I got up, rolling to the side and lowering my feet gingerly down off the side of the bed.  The floor was cold, and I sort of hop stepped across the room to the bathroom.  My gift grants me level three Ultra durability, basically invincibility, but I still feel hot and cold.  Vexing.

I looked myself over in the mirror.  No wrinkles, no grey hairs, no visible signs of aging.  My reflection showed a woman who could be 45, 35 or 25.  I was 39.  My hair was still cut in the boyish mop it had been going into the Process.  It never grew.  I’d washed the thick skin cream I used off before going to bed, so the sparkles showed behind my skin.  Dancing back and forth like fireflies, the gleams moved behind my flesh, barely visible.

Sighing, I reached for the skin sludge, as I thought of it.  I put my fingers in and pulled out a thick glob of a paper white substance.  It moved and looked basically like the paste that my mother had let me play with when I was younger.  I rubbed it on my cheeks, neck and forehead.  I slathered it on thickly, leaving myself with an albino complexion, like a tiny snow woman.  It hid the sparkles.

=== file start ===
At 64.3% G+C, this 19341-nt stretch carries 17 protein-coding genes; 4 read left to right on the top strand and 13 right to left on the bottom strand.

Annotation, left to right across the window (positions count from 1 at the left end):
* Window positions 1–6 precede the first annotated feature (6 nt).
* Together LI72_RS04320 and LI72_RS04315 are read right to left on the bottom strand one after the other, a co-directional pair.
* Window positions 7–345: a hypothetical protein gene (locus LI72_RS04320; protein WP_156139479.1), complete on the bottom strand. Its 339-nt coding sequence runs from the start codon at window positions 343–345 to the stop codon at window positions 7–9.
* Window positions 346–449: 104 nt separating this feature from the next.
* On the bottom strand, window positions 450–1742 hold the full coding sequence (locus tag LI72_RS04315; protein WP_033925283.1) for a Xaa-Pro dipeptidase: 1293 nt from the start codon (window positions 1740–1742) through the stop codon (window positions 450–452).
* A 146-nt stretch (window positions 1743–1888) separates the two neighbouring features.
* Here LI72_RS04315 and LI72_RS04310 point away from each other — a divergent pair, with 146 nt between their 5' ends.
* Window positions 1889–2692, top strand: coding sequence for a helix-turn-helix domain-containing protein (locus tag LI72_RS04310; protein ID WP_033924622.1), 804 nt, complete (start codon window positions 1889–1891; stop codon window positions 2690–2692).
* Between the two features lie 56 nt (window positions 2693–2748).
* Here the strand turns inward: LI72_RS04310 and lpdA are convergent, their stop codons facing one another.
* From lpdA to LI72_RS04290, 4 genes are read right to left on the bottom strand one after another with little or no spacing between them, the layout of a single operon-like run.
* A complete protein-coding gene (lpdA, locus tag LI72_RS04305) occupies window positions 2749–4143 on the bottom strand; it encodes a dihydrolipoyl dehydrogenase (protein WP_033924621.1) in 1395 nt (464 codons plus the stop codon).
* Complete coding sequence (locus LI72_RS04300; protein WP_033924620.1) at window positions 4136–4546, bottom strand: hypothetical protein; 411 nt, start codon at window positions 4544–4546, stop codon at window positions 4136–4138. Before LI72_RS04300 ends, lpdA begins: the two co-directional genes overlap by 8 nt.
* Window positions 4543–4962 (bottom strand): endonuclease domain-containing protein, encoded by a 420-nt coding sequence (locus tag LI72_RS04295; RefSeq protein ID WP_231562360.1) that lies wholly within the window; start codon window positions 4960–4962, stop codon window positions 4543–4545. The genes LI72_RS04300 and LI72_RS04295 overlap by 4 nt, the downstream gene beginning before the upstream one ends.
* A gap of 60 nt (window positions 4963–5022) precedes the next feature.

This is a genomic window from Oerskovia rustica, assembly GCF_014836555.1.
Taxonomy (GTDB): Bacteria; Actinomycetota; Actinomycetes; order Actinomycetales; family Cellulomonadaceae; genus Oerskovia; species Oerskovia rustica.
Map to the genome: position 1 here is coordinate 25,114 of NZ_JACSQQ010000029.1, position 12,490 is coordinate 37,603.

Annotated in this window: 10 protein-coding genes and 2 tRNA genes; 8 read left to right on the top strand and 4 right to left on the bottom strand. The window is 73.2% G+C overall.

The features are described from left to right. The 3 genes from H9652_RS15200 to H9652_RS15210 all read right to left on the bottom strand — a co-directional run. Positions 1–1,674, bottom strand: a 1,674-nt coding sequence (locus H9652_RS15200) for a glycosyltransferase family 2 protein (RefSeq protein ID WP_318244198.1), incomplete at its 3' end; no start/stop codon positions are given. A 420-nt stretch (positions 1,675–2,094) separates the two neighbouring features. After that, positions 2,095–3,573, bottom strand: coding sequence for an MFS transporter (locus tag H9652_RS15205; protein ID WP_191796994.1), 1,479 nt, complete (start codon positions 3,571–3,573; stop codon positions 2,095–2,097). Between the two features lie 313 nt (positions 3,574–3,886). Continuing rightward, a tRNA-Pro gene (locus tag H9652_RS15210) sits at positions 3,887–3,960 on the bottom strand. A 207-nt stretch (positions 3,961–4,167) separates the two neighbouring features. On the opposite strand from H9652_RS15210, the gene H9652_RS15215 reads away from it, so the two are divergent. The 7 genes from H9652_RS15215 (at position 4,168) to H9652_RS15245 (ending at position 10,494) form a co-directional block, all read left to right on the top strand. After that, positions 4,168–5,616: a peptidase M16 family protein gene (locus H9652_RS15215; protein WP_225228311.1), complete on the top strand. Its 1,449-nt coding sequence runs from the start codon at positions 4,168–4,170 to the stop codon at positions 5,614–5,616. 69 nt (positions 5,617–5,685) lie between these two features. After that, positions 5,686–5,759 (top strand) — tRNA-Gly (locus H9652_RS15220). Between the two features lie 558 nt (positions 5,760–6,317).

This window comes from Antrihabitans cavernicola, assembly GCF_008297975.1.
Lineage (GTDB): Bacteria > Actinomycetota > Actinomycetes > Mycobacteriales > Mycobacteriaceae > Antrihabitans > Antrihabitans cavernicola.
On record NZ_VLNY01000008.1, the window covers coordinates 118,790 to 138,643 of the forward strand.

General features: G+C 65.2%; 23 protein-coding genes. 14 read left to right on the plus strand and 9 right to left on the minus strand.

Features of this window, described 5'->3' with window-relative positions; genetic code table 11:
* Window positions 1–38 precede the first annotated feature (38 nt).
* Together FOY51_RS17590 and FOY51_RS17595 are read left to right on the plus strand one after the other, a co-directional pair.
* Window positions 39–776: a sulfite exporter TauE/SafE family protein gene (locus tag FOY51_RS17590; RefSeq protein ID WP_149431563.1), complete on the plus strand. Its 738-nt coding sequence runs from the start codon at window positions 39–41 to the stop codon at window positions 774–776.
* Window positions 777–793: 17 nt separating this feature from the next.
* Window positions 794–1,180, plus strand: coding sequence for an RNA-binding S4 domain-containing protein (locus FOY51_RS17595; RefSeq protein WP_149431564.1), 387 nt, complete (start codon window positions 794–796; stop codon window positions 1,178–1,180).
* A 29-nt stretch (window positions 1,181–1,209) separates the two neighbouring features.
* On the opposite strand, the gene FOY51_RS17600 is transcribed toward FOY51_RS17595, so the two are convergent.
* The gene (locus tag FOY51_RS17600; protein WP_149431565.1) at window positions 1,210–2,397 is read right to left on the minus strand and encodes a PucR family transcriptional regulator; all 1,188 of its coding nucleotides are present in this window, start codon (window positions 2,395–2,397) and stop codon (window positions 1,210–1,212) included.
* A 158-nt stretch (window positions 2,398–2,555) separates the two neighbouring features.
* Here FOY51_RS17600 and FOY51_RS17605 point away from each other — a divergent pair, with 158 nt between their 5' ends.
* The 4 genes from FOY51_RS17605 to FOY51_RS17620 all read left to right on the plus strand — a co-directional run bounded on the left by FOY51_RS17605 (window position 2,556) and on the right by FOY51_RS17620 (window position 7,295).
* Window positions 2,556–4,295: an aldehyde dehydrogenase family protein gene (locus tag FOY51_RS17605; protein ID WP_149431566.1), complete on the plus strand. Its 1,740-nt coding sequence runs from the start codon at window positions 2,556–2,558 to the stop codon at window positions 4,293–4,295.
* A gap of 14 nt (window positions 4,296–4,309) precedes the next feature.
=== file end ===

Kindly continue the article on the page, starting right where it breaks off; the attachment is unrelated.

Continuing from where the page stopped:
I’d put out today’s clothes last evening, and I pulled them down from the hanger and put them on.  Big meeting today.  I dressed myself in a guy’s suit.  It was a very formal look, almost a tuxedo.  My sigil, a fancy little hat that I wore slightly tilted, didn’t exactly gibe with it.  No helping that though.

I went out into the bedroom.  Thui was still ticking away at his puzzle cube.  I’d never considered where they came from.  I mean, I knew Adder made the physical cubes, but surely he didn’t think of each pattern.  He probably had an old world puzzle book somewhere that he took the designs from.

“I’m going out today”, I told him.  “I’ll visit my Garden this morning, then head into the Lair.”